Eva Smith, described as a "very pretty girl- with big dark eyes", represents the lives of many of the people in the working class and how they were exploited ruthlessly by the upper classes. From what we know of Eva, she has no family to help her financially or physically. Though she is a conscientious worker with a much stronger sense of moral rectitude than the Birlings, she is condemned to unemployment, poverty and exploitation. Due to the lack of help she is given by the middle classes, she is eventually driven to suicide.
Eva is a young girl working in Birling's factory. Due to her low paid wages, Eva helps to organise a strike against Mr Birling to increase the wages from 23 shillings and 6 pence to 25 shillings. Priestly shows the widespread discontent in the beginning of the century. Mr Birling refuses to increases the wages and sacks Eva, now left with no job, he knows that she will have no means of survival. When accused by the Inspector for starting the chain of events, which led to Eva's death, Birling refuses to take responsibility, and regards sacking Eva as his duty.
"Well, it's my duty to keep labour costs down." In many ways, he is a stereotype for his time; most of the businessmen in the Edwardian times were also heartless and self-centred. The attitude to which Mr Birling has towards life, shows the individualism which all the upper classes carried- hypocrisy and snobbery. Priestly shows how morally blind the rich were through Mr Birling. This is revealed ironically when he makes predictions about the impossibility of going to war and the Titanic as unsinkable.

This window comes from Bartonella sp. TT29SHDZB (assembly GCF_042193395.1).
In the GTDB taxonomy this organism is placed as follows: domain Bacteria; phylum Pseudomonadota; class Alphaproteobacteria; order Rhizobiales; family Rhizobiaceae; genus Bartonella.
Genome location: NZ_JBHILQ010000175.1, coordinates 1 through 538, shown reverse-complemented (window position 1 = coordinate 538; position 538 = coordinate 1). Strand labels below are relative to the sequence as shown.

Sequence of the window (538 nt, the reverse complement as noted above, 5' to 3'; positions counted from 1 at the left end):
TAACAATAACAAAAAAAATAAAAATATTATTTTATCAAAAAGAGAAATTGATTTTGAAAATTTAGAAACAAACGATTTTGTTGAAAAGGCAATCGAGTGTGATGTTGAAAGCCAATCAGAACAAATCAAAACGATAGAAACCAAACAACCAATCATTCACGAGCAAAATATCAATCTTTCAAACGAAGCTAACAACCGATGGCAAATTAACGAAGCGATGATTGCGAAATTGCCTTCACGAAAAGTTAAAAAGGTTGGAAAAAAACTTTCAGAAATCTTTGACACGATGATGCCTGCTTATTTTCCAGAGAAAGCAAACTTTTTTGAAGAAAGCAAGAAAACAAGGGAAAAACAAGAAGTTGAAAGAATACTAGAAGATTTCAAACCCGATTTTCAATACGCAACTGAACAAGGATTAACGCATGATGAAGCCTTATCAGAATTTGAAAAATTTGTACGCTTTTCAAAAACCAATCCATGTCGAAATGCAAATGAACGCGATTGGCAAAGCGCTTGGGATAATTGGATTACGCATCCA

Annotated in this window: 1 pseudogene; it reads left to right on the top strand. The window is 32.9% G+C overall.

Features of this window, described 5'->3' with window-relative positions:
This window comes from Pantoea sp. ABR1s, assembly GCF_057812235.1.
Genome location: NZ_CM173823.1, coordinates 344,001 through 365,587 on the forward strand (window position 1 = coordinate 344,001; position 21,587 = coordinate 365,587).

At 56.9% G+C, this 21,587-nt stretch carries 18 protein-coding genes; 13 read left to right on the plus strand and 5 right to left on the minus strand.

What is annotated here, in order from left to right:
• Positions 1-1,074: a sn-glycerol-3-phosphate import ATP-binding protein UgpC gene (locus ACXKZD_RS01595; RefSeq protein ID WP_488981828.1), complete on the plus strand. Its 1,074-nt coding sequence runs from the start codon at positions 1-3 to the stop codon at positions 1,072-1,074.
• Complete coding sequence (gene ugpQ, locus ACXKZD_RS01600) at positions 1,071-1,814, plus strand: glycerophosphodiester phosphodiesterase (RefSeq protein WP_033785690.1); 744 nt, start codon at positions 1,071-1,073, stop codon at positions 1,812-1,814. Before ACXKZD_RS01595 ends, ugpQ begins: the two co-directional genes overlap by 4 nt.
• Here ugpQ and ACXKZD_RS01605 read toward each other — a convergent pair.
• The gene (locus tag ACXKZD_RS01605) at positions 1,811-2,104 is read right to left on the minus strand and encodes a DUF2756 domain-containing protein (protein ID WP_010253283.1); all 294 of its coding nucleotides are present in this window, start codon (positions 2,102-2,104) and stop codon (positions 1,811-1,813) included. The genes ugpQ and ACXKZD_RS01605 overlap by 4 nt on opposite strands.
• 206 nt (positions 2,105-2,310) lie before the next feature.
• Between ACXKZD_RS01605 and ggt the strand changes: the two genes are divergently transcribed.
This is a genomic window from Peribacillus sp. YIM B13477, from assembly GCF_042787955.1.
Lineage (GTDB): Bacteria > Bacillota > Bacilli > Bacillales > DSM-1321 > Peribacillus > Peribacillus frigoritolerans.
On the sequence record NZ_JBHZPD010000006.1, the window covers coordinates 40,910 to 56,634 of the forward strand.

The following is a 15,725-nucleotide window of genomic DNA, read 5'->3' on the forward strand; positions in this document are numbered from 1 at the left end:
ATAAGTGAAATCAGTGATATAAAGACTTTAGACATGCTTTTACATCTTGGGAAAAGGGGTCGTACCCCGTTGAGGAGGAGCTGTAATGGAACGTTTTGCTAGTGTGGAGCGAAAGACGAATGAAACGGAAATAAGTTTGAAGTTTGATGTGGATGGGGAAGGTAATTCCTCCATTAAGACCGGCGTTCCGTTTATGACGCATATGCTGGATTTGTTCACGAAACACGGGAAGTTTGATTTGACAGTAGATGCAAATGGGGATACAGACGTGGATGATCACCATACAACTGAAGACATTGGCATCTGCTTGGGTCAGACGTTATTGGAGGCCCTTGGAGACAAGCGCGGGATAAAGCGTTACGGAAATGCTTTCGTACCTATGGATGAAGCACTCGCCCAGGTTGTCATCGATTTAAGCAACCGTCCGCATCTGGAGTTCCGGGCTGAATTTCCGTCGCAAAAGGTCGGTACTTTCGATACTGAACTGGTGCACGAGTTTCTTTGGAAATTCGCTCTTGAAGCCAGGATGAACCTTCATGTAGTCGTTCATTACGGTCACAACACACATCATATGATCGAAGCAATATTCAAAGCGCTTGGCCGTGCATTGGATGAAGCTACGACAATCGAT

"The Germans don't want war." Not only is Eva treated wrongly by Mr Birling but also by his wife; Mrs Birling. When Eva comes to Mrs Birling for help, Mrs Birling deliberately refuses help- not because of her case but because she is prejudiced to Sheila for using her name; Mrs Birling.
"Yes, I think it was simply a piece of gross impertinence- quite deliberate- and naturally that was one of the things that prejudiced me against her case".
She also refers to Eva as if she is a different species.
"As if a girl of that sort would ever refuse money".
Priestly uses the Inspector to criticise the similarities and differences between Sheila and Eva Smith. By doing this Priestly is also putting across his personal views of society. Priestly shows how the working classes (Eva Smith) were treated ruthlessly by the upper classes (Birling family). While Sheila Birling lived a perfectly satisfactory life at home, Eva struggled to survive, living off 25 shillings and 6 pence, a low-paid worker in Birling's factory.
The Inspector challenges the whole concept of protection for Sheila Birling ironically, as there was none for Eva Smith.
"So you believe that women should be protected from unpleasantness, do you?" "Well, we know one young woman who wasn't, don't we?" The Inspector shares the same views as Priestly.